This came up in a meeting I attended. I described something a development team was working on as fun, and I was informed that it (creating peer-to-peer connections between Android devices) was Type 2 Fun, at best.
A lot of our work (hopefully) falls squarely into the Type 2 Fun category. Not that fun at the time, but fun to remember later, usually because I learned a lot and became better because of the work.
This is worth aspiring for in a career. If you find yourself having a lot of Type 1 Fun (regular, fun-while-it-is-happening fun) you probably either work at a skating rink and really enjoy the YMCA, are a little delusional, or a very self-actualized person.
Should you have some Type 1 Fun on a regular basis? Yes, you should. Can some of it be at work? Absolutely.
But a better achievement for our society is if a lot of us can sit around and say, "You know I learned a lot from that and it helped me excel in my career." If we can say that a lot of the time about a lot of the work we did, we've come a long way from where we were even 100 years ago.
Type 1 Fun is helpful and helps make people more productive. Type 2 Fun is necessary for the success of our companies and careers. And I do mean necessary - things that are a slog (Type 3 Fun) are unsustainable, in the long run.
I've certainly come acrosss some Type 3 Fun, also called, "Let's never do that again." But then, they are still jobs, even when it is your career.
Here's a quick reference, updated for the workplace:
Type 1 Fun: Remember that project where you learned a lot, everything was on time and on budget, and no one got frustrated ever? Me either. Remember that time you won the Fantasy Football League or had a great time at the Christmas party? Type 1 Fun all the way, and work related.
Type 2 Fun: Remember the difficult project where you started behind the 8 ball, worked long hours, but pushed yourself and came out the other side with a ton of knowledge? And you shipped a great product? Remember that time when you got fired and worked hard in your time between jobs so that once you landed a new job you were a changed person with different goals and a new outlook on life? That's Type 2 Fun.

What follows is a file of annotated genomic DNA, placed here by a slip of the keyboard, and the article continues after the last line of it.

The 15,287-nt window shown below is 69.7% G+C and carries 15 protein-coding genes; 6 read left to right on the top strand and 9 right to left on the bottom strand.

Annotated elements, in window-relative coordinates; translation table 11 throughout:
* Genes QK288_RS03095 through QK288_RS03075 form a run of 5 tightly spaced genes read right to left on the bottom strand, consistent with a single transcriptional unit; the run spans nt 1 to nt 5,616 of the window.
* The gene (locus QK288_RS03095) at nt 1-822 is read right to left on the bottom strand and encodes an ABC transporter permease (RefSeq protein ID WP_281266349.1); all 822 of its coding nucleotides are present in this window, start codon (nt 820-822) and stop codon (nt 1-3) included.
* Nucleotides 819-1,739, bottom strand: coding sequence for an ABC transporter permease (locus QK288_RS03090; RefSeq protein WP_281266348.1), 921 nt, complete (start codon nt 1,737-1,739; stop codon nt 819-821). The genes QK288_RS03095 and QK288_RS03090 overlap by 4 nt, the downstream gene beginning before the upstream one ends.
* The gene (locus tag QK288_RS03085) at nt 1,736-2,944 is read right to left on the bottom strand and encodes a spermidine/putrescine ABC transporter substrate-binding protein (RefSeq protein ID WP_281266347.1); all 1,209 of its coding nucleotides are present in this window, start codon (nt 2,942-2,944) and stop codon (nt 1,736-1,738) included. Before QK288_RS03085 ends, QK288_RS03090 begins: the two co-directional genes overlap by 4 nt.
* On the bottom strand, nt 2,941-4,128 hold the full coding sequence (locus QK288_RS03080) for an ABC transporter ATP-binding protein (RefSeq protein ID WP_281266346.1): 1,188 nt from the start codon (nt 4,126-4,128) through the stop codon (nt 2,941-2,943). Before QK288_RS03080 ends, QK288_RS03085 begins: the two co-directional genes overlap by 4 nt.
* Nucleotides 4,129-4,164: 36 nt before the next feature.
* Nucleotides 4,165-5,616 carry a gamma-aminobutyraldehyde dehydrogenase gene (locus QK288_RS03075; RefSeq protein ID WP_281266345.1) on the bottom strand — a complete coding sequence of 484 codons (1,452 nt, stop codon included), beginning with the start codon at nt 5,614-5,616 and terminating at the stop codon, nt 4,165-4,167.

Type 3 Fun: Remember having to do arbitrary work that didn't matter because it fit into someone else's system? Remember the client who used personal attacks on people because they were very unprofessional? That's Type 3 Fun, and it isn't migrating to Type 2 any time soon.
I wrote some blog posts way back in the good old days of 2016 about a bot we developed for an intenral work tool. It ran inside of Slack. When we did the development we were basically writing code to handle all the states of the conversation. It was clunky and had some real limitiations.
Fast forward to more recent times - we bought a Google Home at the end of last year. Because I usually want to make something and not just consume information, I started to play around with Google Assistant and how to create an Assistant App for Google Home with tools on Google Cloud.
So right away I found myself working in the Dialogflow ecosystem. This was a big improvement over how we built our Slackbot in 2016 where we were hand-coding our state and writing a million if/else statements to handle the user interaction.
The Dialogflow designer interface is intuitive for creating your conversation. My biggest sticking points were working through the integration between it (Dialogflow) and my existing webservices. The answers were there in the documentation but it took some time to work through my SSL issues (doesn't allow self-signed certificates) and formatting of request. This was a little frustrating at times, but nothing out of the ordinary for using a tool that you haven't worked with before.